Over the last few weeks, a “curry” has threatened to boil over in the food world. A movement to delegitimize the word curry is supported by over-zealous race-baiting academics who jump at the first opportunity to baptize into victimhood any group of people they deem as needing salvation.
First, it was Chaheti Bansal, a food vlogger from California, who took upon herself the sacred task of chastising the culinary world and anyone who has ever used the word “curry” for his abhorrent crime of supposedly mischaracterizing the wide variety of stews and gravies from the Indian subcontinent.
Apathy towards South Asian culinary tradition is rooted in colonialism and “white, Christian supremacy,” according to Professor Ilyse R. Morgenstein Fuerst of the University of Vermont. Despite historical European cravings for South Asian flavors, the professor opines, there was a devious attempt on the part of the colonizers to appropriate the culture surrounding the cuisine of the region and turn it into their own colonial version with significant social, political, and financial impact. This tendency to see everything through the lens of race and oppression is the hallmark of modern-day academia.
Columnist Gene Weingarten of the Washington Post found himself in the crosshairs of the Twitterati after his take on Indian cuisine as comprised of only one spice — curry. Weingarten eventually apologized for his ignorance about the difference between spice and spice blends, and the Post even issued a correction acknowledging the breadth of Indian spices and types of dishes.
Bansal is reasonable in her view that the word curry oversimplifies by describing any stew-like food from the subcontinent, but to make it a race-based issue is an overstretch.
The days of ignorance-driven obnoxious contempt for foreign cuisine are long gone, especially in the West. Cities like London and New York are often touted as global culinary capitals for offering a wide variety of cuisines. In Britain, curries are more popular than the quintessential fish and chips, and more people around the globe are taking to their delightful flavor profile. In rural America, immigrants from Asia and Africa have settled harmoniously, bringing their food cultures.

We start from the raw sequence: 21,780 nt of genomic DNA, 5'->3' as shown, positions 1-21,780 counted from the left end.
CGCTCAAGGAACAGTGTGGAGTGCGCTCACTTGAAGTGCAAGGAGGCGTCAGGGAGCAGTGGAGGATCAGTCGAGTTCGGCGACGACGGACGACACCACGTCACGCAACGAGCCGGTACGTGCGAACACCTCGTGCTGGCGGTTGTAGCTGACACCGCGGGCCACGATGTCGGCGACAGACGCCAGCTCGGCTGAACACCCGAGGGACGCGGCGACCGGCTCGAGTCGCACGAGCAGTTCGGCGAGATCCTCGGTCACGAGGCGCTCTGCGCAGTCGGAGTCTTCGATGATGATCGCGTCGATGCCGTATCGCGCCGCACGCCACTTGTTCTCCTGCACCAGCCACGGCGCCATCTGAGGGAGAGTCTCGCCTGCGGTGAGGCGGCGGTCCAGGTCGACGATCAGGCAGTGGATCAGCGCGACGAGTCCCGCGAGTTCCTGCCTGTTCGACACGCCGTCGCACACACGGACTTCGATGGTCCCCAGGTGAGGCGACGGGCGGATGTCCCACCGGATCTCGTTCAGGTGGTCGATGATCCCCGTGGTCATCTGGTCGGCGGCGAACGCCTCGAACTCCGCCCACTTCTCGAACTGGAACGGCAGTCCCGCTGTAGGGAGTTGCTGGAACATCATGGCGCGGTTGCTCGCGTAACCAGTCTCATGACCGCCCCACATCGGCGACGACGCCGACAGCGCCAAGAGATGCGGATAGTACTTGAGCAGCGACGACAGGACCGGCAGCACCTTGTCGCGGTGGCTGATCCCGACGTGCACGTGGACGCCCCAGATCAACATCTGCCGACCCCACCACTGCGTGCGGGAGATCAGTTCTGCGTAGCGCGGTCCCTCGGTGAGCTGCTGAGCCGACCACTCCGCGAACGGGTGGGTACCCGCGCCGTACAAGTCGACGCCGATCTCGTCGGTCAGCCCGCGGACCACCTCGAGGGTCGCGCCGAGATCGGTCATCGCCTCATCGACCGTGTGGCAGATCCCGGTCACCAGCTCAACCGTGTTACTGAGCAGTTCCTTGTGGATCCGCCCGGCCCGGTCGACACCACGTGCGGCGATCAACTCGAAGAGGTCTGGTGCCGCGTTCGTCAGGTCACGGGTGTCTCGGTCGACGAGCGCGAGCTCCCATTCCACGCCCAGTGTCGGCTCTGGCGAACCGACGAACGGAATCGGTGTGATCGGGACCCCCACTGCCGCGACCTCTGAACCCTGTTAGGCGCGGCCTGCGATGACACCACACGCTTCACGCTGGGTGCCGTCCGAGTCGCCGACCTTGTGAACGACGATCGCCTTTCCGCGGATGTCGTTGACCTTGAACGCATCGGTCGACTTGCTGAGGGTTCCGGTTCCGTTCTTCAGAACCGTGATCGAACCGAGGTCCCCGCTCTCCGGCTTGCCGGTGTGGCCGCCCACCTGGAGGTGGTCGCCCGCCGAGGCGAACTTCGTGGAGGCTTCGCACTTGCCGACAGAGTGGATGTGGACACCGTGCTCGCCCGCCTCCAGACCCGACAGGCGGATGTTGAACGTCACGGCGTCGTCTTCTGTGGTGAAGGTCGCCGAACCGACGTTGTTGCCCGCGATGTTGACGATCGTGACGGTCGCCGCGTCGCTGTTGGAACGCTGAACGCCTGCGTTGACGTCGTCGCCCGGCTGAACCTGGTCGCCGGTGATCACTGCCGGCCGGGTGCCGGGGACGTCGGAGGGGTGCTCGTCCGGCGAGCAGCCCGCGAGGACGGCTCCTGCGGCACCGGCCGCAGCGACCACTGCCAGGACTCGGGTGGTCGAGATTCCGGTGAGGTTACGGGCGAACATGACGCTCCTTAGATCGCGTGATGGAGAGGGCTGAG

Yet, the race-baiting continues in order to divide our society and pit one ethnic group against another. In America, South Asians have earned the distinction of being one of the most successful immigrant groups. More importantly, they have resisted the onslaught of the radical ideologues to participate in their race-based wars and have chosen instead to stay true to their achievement of the American Dream.
Historians are unsure of the exact origins of the word curry, but it may have been “kari,” which means spiced sauce in southern Indian languages.
If the word “curry” is racist, then so is the word “bread” when looked at from a Western vantage point. Bagel, focaccia, baguette, ciabatta, and brioche are all different kinds of bread. I grew up in India, where we called all flour-based baked products that were not cookies just “bread.” Economic liberalization introduced India to the nuances of the baking lexicon and yet my parents’ generation still called everything “bread.”
Unlike South Asian curries, which all seem to have a similar texture to the untrained Western eye, the bread comes in different shapes and sizes. Still, to the average Indian, there is little difference between sliced bread and a bun.
Should Western ex-pats living in India feel offended by this mischaracterization? No, because naïve ignorance, not malicious racist intent, is to blame, as it is for Westerners and curry.
Food for Thought
So, what exactly is curry? A British-invented term, it is a loosely defined group of any vegetable, lentil, or animal protein preparation with a spicy base and semi-liquid to liquid consistency that is eaten with rice or some sort of bread. Indian food connoisseurs would know them by specific names. Again, grouping together Indian food as a homogenous cuisine is an oversimplification, but not racist.
Just as an Italian would find the pizza sold outside Italy very different from the original, so too the Indian wouldn’t know anything much about curry. Yet the curry has distinct Indian roots.
Food is perhaps the most non-controversial aspect of human life, devoid of identity politics. The phrase “breaking bread,” which symbolizes social harmony and camaraderie, establishes food as a great uniter. By subjecting it to critical analysis, we only end up robbing it of its aesthetic beauty.
This mania about the wrongful categorization of a mélange of dishes will hopefully die a well-deserved natural death. We need to continue to defend ourselves against such depravities and virtue-signaling zealots who seek to divide society in a bid to advance their radical, destructive goals.
Samrat Dhar is pursuing a master’s in international relations at the Fletcher School at Tufts University.